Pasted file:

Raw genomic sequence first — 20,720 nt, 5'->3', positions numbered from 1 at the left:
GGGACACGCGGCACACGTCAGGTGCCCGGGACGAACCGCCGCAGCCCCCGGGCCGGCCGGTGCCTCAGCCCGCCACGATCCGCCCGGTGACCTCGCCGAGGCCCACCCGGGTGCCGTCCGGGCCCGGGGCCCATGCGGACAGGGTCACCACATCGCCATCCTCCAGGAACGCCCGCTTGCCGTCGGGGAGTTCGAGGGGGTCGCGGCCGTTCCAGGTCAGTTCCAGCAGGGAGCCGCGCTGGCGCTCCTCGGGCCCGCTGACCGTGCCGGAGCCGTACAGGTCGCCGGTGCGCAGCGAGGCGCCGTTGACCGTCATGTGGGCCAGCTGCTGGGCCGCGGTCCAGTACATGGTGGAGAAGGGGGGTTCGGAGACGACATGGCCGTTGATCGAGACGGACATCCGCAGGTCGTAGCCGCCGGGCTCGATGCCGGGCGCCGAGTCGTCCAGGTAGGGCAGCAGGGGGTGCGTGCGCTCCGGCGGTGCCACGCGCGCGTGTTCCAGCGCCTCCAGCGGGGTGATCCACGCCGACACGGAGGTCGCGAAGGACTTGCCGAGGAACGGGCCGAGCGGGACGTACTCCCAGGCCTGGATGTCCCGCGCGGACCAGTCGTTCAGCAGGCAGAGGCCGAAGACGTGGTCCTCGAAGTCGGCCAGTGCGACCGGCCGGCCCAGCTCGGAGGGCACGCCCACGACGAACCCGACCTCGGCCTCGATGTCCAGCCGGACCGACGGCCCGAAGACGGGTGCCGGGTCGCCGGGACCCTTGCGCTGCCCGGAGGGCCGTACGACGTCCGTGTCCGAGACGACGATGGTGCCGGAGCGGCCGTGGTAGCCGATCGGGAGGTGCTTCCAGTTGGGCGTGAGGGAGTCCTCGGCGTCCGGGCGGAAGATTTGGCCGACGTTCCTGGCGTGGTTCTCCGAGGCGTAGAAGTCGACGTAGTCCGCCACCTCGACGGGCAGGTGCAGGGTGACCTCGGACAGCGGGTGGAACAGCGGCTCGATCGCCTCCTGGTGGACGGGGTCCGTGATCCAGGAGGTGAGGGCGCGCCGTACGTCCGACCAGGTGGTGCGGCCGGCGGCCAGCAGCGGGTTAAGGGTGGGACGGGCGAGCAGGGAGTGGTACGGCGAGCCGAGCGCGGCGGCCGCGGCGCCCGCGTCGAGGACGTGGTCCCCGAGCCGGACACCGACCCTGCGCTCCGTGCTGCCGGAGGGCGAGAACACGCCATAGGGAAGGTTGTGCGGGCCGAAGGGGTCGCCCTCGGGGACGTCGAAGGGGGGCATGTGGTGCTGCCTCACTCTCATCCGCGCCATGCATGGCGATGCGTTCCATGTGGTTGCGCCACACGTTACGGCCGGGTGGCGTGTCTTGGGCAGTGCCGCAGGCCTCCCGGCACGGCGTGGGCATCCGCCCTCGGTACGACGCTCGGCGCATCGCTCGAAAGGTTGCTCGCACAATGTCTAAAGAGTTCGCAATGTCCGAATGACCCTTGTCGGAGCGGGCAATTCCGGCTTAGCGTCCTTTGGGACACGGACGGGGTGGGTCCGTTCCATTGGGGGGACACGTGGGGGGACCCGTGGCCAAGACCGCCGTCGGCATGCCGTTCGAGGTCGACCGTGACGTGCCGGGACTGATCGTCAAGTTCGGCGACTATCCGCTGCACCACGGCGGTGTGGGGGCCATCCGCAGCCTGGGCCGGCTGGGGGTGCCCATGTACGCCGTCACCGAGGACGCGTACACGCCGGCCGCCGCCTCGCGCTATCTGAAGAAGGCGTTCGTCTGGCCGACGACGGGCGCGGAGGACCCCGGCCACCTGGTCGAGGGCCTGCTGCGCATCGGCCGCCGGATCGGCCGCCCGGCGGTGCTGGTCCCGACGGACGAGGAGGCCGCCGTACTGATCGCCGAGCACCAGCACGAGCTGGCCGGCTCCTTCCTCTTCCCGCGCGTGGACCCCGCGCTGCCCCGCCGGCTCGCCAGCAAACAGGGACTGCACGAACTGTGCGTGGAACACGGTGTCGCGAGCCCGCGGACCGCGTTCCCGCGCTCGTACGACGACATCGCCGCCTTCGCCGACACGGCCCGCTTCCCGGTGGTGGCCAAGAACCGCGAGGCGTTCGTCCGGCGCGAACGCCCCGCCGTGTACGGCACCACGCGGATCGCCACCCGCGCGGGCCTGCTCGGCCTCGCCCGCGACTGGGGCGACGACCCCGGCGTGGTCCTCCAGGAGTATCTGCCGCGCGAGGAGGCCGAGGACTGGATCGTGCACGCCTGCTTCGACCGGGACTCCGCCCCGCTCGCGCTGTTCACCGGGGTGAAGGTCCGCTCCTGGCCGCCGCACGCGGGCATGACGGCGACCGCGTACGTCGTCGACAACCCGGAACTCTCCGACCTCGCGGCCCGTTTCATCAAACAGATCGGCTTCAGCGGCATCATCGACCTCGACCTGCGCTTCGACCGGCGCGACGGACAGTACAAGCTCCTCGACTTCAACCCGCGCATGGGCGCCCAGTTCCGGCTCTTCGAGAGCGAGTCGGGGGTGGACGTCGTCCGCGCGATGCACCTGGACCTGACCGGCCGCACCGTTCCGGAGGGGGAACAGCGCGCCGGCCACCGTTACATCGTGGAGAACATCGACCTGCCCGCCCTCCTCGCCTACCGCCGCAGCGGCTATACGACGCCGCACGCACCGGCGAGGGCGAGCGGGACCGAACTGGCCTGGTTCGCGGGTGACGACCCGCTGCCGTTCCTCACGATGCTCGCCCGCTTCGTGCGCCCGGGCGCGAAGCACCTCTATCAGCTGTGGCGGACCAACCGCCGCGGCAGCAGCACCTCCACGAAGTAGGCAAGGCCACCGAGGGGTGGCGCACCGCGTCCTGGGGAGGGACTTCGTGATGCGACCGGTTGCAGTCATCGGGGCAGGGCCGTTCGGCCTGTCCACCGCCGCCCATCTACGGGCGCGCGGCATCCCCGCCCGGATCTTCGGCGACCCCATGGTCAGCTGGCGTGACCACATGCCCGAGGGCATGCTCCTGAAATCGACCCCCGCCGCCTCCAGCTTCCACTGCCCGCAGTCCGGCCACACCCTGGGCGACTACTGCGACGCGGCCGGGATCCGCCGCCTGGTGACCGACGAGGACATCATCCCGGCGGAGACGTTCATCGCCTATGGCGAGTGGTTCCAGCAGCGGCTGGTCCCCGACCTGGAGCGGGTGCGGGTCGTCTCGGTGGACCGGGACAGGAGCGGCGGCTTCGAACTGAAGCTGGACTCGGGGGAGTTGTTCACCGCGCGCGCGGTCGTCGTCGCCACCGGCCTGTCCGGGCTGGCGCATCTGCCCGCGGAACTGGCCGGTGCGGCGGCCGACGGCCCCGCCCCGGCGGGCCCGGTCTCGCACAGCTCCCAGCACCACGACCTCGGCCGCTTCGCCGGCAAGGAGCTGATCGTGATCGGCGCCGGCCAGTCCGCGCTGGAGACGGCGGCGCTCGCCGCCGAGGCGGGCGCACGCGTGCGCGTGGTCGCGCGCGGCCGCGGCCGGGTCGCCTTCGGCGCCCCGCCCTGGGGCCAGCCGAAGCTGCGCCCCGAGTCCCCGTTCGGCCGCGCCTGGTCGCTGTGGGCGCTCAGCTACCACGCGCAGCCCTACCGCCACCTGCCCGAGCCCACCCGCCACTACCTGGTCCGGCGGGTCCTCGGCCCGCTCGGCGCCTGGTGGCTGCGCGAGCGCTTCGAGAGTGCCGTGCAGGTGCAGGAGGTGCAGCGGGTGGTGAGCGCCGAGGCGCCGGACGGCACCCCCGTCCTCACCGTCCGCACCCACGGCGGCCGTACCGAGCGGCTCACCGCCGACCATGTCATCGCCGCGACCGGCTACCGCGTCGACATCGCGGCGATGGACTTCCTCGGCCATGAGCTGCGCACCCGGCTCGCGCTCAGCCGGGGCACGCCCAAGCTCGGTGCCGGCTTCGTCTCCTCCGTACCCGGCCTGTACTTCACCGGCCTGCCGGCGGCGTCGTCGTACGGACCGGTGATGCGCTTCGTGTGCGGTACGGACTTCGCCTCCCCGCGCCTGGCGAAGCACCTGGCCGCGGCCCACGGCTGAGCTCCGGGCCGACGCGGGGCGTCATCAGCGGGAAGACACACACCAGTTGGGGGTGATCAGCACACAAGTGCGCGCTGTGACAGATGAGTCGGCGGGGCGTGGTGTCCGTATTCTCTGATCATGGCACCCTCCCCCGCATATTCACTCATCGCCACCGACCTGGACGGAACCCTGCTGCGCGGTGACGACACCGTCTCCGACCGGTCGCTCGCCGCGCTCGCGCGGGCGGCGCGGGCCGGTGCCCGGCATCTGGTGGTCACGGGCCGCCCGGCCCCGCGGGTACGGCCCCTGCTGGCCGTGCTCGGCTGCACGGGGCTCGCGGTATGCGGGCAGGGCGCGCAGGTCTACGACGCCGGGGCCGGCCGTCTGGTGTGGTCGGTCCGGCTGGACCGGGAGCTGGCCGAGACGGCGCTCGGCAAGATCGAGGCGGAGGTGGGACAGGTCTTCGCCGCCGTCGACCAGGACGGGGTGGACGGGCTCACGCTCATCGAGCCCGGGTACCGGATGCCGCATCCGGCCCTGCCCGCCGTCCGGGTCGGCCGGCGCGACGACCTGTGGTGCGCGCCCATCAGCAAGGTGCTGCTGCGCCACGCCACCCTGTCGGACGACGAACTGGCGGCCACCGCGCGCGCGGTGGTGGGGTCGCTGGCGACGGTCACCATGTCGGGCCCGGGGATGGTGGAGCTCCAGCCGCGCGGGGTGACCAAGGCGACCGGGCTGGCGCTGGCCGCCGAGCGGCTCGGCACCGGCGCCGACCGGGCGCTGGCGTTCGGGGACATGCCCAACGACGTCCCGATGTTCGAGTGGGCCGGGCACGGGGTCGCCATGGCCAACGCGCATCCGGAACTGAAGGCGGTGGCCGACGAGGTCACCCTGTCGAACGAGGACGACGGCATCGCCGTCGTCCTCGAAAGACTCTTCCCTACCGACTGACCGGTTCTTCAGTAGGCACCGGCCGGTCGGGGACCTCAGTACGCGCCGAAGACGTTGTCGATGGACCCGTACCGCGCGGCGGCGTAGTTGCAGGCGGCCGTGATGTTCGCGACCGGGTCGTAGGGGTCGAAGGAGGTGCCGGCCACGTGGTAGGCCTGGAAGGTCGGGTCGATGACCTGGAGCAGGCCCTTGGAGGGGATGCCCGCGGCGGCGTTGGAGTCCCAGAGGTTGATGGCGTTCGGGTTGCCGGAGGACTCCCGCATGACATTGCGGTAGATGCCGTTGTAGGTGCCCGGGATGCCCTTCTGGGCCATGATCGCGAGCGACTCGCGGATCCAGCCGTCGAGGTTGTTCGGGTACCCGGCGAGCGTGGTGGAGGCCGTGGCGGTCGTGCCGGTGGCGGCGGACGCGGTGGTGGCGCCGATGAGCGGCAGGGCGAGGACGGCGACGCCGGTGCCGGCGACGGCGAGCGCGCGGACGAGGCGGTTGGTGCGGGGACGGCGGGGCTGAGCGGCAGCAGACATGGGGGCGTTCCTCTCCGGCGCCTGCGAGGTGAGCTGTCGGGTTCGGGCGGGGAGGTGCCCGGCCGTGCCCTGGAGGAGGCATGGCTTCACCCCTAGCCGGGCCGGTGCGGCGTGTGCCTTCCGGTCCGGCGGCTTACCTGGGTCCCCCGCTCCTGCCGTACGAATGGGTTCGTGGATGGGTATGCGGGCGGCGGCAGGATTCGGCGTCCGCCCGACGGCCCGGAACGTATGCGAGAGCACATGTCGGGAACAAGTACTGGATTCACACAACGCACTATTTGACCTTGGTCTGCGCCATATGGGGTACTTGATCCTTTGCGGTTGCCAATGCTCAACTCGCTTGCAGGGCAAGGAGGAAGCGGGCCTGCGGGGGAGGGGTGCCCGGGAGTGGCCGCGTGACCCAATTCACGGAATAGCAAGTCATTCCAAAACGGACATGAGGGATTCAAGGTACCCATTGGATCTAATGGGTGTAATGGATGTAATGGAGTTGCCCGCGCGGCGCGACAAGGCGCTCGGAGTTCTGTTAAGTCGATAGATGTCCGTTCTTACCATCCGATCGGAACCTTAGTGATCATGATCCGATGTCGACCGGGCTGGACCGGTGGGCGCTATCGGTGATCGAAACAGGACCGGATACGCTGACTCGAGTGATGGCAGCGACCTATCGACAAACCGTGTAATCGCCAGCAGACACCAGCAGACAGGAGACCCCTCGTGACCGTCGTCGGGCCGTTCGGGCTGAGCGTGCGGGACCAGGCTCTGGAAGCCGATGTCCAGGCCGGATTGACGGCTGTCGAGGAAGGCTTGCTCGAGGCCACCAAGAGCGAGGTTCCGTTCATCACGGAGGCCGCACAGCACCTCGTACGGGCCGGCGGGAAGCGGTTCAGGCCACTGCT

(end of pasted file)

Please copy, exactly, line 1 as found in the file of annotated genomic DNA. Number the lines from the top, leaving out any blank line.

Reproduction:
Raw genomic sequence first — 20,720 nt, 5'->3', positions numbered from 1 at the left: